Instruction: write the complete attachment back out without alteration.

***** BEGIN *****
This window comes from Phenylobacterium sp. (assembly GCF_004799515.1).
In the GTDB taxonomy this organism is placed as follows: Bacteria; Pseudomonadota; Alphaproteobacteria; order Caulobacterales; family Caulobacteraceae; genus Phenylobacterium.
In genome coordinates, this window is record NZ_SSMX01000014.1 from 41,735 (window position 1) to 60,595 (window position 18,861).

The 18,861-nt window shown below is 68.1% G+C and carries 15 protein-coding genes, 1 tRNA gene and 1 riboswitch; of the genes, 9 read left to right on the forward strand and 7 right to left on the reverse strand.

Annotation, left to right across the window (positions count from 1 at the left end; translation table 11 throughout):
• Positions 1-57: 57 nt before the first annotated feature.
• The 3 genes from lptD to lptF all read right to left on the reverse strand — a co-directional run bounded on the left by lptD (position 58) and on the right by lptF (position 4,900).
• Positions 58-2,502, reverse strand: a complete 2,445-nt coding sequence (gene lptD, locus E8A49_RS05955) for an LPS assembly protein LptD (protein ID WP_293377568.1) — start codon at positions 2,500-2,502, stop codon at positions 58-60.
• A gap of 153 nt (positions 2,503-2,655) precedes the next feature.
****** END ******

This window comes from Phenylobacterium sp. (assembly GCF_004799515.1).
In the GTDB taxonomy this organism is placed as follows: Bacteria; Pseudomonadota; Alphaproteobacteria; order Caulobacterales; family Caulobacteraceae; genus Phenylobacterium.
In genome coordinates, this window is record NZ_SSMX01000014.1 from 41,735 (window position 1) to 60,595 (window position 18,861).

The 18,861-nt window shown below is 68.1% G+C and carries 15 protein-coding genes, 1 tRNA gene and 1 riboswitch; of the genes, 9 read left to right on the forward strand and 7 right to left on the reverse strand.

Annotation, left to right across the window (positions count from 1 at the left end; translation table 11 throughout):
• Positions 1-57: 57 nt before the first annotated feature.
• The 3 genes from lptD to lptF all read right to left on the reverse strand — a co-directional run bounded on the left by lptD (position 58) and on the right by lptF (position 4,900).
• Positions 58-2,502, reverse strand: a complete 2,445-nt coding sequence (gene lptD, locus E8A49_RS05955) for an LPS assembly protein LptD (protein ID WP_293377568.1) — start codon at positions 2,500-2,502, stop codon at positions 58-60.
• A gap of 153 nt (positions 2,503-2,655) precedes the next feature.